The Centre for Research in Applied Linguistics (CRALC) and the School of English, is pleased to invite you to the following public lecture presented by Professor Dan McIntyre, University of Huddersfield, UK.
About the lecture
Frequently, deaf and hard-of-hearing (DHOH) subtitles in TV and film drama omit elements of the original audio dialogue. In this presentation I discuss the extent to which such omissions are likely to affect how hearing-impaired viewers conceptualise characters. I report on a number of projects carried out at the University of Huddersfield in which we analysed extracts from several films and TV dramas, including Pennies from Heaven (BBC 1978), Tinker, Tailor, Soldier, Spy (BBC 1979), and The Wire (HBO 2002-2008). We compared the DHOH subtitles with transcripts of the original dialogue and isolated all the instances where omissions or additions were made in the subtitles. Using a model of characterisation developed in stylistics, we then determined whether the elements omitted constituted characterisation triggers. In answer to our research questions, we found that: (i) DHOH subtitles of character dialogue can have a detrimental effect on characterisation, though not all changes and omissions are problematic for viewers; (ii) whether or not particular linguistic cues for characterisation can be omitted from subtitles without damaging characterisation is dependent on the context of the scene, the linguistic behaviour of other characters, and elements of mise-en-scene; and (iii) stylistic theories of characterisation might potentially inform techniques of DHOH subtitling.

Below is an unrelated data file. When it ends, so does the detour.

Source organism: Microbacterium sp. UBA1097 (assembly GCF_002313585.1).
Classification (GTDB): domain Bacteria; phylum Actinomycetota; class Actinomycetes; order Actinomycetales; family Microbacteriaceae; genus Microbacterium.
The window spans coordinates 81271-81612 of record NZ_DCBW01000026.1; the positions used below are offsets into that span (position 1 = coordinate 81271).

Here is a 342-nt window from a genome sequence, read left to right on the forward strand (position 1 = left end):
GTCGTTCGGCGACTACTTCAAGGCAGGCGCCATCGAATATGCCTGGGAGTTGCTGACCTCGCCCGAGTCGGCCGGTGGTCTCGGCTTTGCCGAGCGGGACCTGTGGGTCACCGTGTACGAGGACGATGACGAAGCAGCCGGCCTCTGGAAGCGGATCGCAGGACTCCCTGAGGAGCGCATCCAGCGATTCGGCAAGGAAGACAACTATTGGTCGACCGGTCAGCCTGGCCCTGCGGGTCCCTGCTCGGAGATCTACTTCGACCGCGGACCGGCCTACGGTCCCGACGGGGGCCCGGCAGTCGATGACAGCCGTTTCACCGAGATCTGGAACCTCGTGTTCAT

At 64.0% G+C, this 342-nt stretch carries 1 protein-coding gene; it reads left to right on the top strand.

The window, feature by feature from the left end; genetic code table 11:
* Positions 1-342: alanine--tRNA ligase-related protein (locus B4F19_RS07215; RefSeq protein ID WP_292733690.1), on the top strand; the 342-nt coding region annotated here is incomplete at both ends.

Dan McIntyre is Professor of English Language and Linguistics at the University of Huddersfield, where he is a member of the Stylistics Research Centre and Director of Graduate Education for the School of Music, Humanities and Media. His major publications include Stylistics (Cambridge University Press, 2010; with Lesley Jeffries), Language and Style (Palgrave, 2010; edited with Beatrix Busse), History of English (Routledge, 2009) and Point of View in Plays (John Benjamin's, 2006). He is series editor for Advances in Stylistics (Bloomsbury) and Perspectives on the English Language (Palgrave) and Reviews Editor for Language and Literature (Sage). He began his career teaching English as a foreign language in Italy and subsequently studied for a PhD in Stylistics under the supervision of Professor Mick Short. His research interests include literary and non-literary stylistics, corpus linguistics and the history of the English language. He also has interests in applied linguistics and is co-editor of Teaching Stylistics (Palgrave, 2011).